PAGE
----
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posted 02-08-2009 12:12 PM     Click Here to See the Profile for Robert Pearlman   Click Here to Email Robert Pearlman     Edit/Delete Message   Reply w/Quote
I fail to see how citing a passage from classic literature equivocates to advertising.

For those unfamiliar, the quote is from the last two lines of "Faust", which in the original German concludes, "Das Ewig-Weibliche zieht uns hinan". Simonyi's chosen translation is just one intrepretation. Others include: "The eternal feminine pulls us on" and "It is the eternal feminine, always attracting us to the higher."

Regardless the version, the "eternal feminine" is most often associated with a moral transcendence. Simonyi's patch seems to blend the literary reference to Faust's final redemption to heaven with the pre-Copernican notion of heaven existing beyond the Earth, hence the literal sense of the eternal feminine elevating the rocket skyward.

Shuttlefan
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posted 02-09-2009 12:42 PM     Click Here to See the Profile for Shuttlefan   Click Here to Email Shuttlefan     Edit/Delete Message   Reply w/Quote
Well said Robert. Although it needs more than one thought what the quote has to do with space, one thing is for sure: Goethe┬┤s Faust has not much to do with modern brands or advertising. It is that symbol for German literature and "Dichter und Denker"-tradition and Germans who would know nearly nothing about their national literature could at least name this title, even if they never read a line of it. In former years you could not pass German grammar school without getting in touch with it. It includes a whole world of philosophical thoughts and deals especially with the question how science gets us to know and reign the world around us and what dangers and limits science has. Faust is the source for a lot of frequently used proverbs and sayings of German language. Maybe it were these facts that influenced Simonyi by choosing this line. Faust is not my favourite piece of drama, but it's influence on German thinking cannot be overestimated. Although there are some earlier versions, even long before Goethe, the final version of part I was published 1808, so Simonyi also celebrates a kind of 200 years of "Faust". As you said the eternal feminine can mean a lot in this context, surely scientia and luna as well. Why not choose it for space travel? Well done, Charles!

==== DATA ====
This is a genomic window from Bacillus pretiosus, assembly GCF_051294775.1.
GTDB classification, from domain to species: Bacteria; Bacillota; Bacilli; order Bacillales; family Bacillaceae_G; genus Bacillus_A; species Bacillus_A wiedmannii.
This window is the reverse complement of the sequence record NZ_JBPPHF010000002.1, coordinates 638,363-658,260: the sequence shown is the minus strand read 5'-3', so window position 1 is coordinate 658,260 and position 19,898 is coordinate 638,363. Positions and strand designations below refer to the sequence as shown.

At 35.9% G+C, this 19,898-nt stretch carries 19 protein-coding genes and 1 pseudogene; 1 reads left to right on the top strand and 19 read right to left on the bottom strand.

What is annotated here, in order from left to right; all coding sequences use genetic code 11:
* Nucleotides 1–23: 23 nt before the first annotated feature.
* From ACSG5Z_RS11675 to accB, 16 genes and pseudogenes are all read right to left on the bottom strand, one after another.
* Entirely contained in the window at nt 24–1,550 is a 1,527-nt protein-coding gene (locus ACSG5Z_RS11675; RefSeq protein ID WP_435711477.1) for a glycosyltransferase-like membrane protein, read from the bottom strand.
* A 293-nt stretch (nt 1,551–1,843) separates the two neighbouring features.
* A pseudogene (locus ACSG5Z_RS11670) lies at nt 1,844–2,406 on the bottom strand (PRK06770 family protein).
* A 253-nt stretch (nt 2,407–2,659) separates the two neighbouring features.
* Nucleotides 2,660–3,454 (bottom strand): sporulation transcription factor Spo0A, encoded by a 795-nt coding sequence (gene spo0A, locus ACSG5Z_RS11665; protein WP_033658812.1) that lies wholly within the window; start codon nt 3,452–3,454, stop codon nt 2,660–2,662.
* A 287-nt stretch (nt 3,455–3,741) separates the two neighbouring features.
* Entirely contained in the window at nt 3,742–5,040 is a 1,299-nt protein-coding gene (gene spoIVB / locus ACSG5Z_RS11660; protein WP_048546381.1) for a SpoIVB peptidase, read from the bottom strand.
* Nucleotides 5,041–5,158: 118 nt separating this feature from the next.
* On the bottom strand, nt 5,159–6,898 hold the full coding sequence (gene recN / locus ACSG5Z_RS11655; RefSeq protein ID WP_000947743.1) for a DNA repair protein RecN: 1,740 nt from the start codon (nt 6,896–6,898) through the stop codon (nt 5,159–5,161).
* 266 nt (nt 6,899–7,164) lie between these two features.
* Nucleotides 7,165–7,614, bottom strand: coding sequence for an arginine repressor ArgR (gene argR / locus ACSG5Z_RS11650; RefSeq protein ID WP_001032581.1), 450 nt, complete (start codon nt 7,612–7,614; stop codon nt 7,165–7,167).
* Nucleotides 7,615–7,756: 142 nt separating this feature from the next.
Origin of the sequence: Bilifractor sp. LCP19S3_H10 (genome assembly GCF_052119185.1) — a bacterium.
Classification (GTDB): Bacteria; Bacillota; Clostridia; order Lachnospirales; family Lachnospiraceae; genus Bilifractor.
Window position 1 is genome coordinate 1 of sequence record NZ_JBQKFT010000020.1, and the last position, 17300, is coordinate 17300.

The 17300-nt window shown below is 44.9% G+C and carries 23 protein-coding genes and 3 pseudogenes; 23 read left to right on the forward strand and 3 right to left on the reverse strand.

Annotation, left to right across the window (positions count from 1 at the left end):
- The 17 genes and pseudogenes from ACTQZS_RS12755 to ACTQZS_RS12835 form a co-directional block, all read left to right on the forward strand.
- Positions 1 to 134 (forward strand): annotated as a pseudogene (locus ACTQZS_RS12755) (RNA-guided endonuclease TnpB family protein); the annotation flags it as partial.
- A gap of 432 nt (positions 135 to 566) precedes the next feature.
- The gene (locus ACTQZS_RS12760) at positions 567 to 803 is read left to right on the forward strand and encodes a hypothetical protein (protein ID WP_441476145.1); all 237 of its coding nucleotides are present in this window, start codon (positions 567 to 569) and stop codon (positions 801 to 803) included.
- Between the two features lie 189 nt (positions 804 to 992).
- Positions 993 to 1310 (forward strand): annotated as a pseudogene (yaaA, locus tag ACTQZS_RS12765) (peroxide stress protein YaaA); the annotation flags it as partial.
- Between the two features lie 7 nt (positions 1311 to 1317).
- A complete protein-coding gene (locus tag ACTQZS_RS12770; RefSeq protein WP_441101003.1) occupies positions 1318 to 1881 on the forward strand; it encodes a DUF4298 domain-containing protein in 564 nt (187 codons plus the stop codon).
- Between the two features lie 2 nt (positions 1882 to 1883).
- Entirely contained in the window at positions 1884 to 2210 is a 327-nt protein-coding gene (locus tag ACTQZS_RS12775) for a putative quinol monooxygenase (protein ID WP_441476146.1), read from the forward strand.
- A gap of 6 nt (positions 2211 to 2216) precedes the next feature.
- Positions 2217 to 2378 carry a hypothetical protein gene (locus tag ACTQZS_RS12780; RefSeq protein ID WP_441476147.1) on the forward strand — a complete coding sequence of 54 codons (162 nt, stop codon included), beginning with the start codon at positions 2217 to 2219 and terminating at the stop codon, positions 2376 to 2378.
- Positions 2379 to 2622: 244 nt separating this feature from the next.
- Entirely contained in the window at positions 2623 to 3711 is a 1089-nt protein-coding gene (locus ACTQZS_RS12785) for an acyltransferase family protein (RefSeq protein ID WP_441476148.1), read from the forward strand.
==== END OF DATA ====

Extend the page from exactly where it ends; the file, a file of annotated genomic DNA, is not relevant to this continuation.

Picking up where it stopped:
Chris

robsouth
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posted 02-11-2009 12:29 PM     Click Here to See the Profile for robsouth     Edit/Delete Message   Reply w/Quote